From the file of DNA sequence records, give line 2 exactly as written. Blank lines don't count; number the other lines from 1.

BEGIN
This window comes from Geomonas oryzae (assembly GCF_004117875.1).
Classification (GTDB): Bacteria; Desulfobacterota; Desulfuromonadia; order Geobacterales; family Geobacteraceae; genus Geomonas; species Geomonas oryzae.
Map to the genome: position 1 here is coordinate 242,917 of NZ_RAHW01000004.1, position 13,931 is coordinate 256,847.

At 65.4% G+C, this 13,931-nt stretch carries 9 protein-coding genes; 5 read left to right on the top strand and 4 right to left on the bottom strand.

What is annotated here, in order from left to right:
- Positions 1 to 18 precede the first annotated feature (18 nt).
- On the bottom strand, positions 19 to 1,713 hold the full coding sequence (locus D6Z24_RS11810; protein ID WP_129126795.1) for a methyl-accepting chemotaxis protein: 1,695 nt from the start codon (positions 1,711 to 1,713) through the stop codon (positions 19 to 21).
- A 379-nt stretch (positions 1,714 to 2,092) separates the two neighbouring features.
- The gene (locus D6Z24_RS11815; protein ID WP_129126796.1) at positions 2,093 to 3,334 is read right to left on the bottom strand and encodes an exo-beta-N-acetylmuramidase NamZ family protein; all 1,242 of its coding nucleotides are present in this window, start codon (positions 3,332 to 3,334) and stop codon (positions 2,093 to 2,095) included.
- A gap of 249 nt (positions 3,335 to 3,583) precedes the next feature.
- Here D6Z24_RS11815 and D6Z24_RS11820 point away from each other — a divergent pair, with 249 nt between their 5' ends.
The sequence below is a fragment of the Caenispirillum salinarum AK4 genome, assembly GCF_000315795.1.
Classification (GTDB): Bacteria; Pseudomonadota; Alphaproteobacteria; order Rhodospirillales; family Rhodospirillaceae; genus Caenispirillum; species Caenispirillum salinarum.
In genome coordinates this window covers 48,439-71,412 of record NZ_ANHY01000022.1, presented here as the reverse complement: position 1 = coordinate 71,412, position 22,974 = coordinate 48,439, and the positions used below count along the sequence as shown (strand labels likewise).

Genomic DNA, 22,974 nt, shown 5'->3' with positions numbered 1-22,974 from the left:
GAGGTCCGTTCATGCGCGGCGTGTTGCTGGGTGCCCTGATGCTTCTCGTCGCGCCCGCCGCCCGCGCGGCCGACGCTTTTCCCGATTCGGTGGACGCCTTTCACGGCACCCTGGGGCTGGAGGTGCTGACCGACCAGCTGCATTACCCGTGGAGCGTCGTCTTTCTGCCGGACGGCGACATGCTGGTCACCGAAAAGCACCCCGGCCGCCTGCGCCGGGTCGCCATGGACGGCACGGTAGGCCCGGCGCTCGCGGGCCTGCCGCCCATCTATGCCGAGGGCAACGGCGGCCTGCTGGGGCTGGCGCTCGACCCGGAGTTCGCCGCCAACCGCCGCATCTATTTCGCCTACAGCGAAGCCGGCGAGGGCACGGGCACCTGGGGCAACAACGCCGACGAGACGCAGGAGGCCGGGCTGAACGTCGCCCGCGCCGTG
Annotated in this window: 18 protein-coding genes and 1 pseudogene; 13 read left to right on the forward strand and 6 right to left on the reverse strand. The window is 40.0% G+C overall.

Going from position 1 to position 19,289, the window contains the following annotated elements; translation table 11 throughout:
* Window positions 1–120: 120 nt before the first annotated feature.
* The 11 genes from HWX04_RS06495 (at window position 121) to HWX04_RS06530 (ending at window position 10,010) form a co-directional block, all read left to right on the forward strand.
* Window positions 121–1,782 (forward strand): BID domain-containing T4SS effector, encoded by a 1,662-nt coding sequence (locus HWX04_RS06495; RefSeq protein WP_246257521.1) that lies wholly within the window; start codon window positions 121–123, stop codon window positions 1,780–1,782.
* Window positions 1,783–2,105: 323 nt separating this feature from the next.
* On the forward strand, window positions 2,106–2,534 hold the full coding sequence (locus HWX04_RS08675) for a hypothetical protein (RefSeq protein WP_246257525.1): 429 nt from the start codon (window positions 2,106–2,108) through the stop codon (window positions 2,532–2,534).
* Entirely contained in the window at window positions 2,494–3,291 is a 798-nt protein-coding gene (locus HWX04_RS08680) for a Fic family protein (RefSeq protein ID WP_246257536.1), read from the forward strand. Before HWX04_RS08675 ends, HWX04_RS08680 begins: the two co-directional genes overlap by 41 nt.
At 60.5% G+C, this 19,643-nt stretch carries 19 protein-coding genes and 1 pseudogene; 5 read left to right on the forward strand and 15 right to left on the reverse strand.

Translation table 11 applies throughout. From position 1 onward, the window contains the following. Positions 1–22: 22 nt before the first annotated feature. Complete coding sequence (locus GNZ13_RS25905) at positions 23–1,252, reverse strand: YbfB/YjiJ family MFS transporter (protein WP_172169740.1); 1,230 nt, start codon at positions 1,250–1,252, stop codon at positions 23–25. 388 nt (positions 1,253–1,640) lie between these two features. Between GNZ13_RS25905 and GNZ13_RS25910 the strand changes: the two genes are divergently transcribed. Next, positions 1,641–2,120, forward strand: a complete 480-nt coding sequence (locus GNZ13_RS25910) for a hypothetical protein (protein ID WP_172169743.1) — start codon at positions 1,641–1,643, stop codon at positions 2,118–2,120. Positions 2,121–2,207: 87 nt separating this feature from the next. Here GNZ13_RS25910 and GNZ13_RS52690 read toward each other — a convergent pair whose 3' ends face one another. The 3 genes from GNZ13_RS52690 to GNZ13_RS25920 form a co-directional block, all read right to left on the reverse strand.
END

Classification (GTDB): Bacteria; Desulfobacterota; Desulfuromonadia; order Geobacterales; family Geobacteraceae; genus Geomonas; species Geomonas oryzae.